image preview


In 2009, it is important to note that intense racial segregation was also linked to elementary schools with high concentrations of student poverty. Map 9 shows that nearly all schools in segregated black neighborhoods contained a majority of students qualifying for free or reduced-priced lunches. Conversely, predominantly nonblack neighborhoods reported schools with much higher shares of students who did not qualify for free or reduced price lunches. These broad trends, which persisted even in Louisville, the only metro with an ongoing, wide-ranging school desegregation plan in 2009, could reflect the historic emphasis on integrating students by race, but not necessarily by class. Louisville-Jefferson County’s new, multicriteria student assignment plan—which considers socioeconomic status alongside race—may produce a different set of patterns if it is fully implemented in coming years.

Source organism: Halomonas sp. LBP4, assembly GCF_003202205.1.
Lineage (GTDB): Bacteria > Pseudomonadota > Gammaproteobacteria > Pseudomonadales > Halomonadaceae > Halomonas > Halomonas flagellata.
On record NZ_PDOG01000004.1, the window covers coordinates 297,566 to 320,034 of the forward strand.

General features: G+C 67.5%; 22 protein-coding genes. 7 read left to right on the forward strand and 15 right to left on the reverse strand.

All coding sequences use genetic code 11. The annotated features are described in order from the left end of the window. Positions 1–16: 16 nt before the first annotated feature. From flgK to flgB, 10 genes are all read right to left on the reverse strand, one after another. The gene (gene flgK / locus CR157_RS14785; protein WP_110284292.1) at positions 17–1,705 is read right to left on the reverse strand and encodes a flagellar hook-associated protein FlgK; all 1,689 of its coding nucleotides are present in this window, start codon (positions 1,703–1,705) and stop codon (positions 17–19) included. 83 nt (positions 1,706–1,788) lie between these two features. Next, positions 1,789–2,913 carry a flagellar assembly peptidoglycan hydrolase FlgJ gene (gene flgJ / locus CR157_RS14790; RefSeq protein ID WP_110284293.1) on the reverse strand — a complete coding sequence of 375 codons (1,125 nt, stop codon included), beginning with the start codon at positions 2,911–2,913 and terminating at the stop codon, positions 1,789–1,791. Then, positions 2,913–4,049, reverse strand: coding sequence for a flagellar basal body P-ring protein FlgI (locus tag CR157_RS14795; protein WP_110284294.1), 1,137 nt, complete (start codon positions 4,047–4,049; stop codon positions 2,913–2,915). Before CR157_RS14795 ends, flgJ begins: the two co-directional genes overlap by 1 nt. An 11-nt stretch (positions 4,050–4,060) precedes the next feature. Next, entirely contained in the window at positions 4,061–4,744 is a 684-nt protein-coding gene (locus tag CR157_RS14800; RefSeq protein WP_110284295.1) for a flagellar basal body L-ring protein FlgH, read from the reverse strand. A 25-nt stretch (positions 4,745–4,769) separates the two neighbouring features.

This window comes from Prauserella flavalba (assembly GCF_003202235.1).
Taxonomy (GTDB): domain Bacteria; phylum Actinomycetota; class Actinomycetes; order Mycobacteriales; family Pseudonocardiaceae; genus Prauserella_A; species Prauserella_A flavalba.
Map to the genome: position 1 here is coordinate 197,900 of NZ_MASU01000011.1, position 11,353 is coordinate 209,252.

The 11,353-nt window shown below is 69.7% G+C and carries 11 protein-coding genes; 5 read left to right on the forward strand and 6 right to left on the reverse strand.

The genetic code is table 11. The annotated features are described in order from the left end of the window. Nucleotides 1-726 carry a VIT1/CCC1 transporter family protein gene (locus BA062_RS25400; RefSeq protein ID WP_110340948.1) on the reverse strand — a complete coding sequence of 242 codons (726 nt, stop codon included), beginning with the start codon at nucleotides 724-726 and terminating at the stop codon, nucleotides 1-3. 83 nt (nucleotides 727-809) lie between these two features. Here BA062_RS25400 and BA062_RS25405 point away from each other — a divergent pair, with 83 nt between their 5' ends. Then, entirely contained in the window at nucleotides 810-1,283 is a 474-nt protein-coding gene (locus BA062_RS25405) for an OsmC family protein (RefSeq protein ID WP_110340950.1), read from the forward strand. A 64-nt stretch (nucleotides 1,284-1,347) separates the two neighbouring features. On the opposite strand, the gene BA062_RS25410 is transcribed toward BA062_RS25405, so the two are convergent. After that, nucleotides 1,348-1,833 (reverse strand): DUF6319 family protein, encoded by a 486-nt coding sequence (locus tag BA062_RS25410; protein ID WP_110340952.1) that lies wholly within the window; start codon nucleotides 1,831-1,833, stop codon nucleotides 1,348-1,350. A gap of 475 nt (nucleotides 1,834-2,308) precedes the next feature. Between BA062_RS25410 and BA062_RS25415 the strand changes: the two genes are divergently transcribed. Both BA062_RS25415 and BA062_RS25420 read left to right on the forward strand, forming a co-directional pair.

Source: NCES Common Core of Data, 1992–93, 1999–2000, and 2009–10.

Creation Date


Is Part Of

VCU Mapping Files to Accompany When the Fences Come Down: Twenty-First-Century Lessons from Metropolitan School Desegregation


Creative Commons Attribution-NonCommercial-ShareAlike 4.0 International License

Date of Submission

March 2016